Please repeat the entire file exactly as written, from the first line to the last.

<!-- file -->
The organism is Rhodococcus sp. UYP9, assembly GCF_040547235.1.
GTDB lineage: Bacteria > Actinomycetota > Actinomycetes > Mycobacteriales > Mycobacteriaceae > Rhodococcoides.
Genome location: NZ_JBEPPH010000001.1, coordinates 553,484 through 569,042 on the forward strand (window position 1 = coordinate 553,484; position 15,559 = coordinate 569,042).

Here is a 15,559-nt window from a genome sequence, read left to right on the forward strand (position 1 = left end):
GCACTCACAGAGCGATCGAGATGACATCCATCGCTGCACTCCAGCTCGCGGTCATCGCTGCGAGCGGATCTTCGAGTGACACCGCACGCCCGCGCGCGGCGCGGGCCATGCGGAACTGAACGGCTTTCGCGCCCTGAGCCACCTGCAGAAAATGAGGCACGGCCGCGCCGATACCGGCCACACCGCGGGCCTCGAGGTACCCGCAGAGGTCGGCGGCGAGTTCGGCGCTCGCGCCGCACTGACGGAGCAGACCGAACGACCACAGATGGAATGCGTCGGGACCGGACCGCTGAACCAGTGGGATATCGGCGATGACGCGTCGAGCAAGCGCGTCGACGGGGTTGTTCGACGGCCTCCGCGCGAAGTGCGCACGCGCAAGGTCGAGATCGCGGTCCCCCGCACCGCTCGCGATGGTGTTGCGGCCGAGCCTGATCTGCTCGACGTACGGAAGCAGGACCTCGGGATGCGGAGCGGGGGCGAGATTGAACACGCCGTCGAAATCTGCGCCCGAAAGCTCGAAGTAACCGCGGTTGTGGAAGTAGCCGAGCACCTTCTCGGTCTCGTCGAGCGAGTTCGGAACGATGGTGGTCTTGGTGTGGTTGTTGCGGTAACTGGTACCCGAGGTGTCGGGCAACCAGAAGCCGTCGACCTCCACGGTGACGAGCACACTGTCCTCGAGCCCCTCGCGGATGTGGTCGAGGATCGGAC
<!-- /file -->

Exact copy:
The organism is Rhodococcus sp. UYP9, assembly GCF_040547235.1.
GTDB lineage: Bacteria > Actinomycetota > Actinomycetes > Mycobacteriales > Mycobacteriaceae > Rhodococcoides.
Genome location: NZ_JBEPPH010000001.1, coordinates 553,484 through 569,042 on the forward strand (window position 1 = coordinate 553,484; position 15,559 = coordinate 569,042).

Here is a 15,559-nt window from a genome sequence, read left to right on the forward strand (position 1 = left end):
GCACTCACAGAGCGATCGAGATGACATCCATCGCTGCACTCCAGCTCGCGGTCATCGCTGCGAGCGGATCTTCGAGTGACACCGCACGCCCGCGCGCGGCGCGGGCCATGCGGAACTGAACGGCTTTCGCGCCCTGAGCCACCTGCAGAAAATGAGGCACGGCCGCGCCGATACCGGCCACACCGCGGGCCTCGAGGTACCCGCAGAGGTCGGCGGCGAGTTCGGCGCTCGCGCCGCACTGACGGAGCAGACCGAACGACCACAGATGGAATGCGTCGGGACCGGACCGCTGAACCAGTGGGATATCGGCGATGACGCGTCGAGCAAGCGCGTCGACGGGGTTGTTCGACGGCCTCCGCGCGAAGTGCGCACGCGCAAGGTCGAGATCGCGGTCCCCCGCACCGCTCGCGATGGTGTTGCGGCCGAGCCTGATCTGCTCGACGTACGGAAGCAGGACCTCGGGATGCGGAGCGGGGGCGAGATTGAACACGCCGTCGAAATCTGCGCCCGAAAGCTCGAAGTAACCGCGGTTGTGGAAGTAGCCGAGCACCTTCTCGGTCTCGTCGAGCGAGTTCGGAACGATGGTGGTCTTGGTGTGGTTGTTGCGGTAACTGGTACCCGAGGTGTCGGGCAACCAGAAGCCGTCGACCTCCACGGTGACGAGCACACTGTCCTCGAGCCCCTCGCGGATGTGGTCGAGGATCGGAC